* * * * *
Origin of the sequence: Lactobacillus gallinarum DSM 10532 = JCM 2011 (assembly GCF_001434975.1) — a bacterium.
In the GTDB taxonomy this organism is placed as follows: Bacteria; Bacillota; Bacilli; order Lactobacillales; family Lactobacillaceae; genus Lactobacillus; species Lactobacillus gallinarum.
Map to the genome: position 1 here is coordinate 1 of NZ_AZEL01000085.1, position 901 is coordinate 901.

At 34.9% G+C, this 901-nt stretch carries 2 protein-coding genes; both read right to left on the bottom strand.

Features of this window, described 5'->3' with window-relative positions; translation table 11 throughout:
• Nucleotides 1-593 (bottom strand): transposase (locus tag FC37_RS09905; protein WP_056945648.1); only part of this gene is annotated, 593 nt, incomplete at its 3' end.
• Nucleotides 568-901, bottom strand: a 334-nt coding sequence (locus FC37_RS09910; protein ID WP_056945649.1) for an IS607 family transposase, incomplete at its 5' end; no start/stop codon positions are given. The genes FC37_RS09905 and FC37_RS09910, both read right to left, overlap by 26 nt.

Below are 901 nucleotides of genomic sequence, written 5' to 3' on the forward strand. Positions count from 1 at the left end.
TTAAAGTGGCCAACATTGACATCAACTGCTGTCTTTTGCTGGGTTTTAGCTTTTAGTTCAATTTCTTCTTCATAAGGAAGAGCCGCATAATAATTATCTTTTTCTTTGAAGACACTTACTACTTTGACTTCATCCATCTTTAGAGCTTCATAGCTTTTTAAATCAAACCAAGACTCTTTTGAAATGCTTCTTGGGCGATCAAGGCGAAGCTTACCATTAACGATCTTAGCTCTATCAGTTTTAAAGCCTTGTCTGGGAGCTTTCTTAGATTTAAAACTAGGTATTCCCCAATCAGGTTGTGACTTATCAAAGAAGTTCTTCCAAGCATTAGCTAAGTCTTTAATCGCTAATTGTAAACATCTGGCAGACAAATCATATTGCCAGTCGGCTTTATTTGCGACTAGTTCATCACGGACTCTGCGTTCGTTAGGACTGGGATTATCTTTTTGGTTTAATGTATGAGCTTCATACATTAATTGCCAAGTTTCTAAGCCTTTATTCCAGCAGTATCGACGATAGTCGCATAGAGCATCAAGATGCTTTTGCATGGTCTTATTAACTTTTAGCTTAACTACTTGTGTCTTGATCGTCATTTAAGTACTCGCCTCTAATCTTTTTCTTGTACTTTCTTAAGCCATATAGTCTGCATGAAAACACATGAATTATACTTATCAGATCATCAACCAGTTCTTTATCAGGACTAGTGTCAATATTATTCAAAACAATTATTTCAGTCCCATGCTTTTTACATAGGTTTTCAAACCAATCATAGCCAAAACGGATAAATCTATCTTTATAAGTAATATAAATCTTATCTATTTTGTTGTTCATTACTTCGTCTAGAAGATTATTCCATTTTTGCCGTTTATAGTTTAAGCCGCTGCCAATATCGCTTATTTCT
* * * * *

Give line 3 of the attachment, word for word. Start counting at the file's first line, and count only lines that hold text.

Map to the genome: position 1 here is coordinate 1 of NZ_AZEL01000085.1, position 901 is coordinate 901.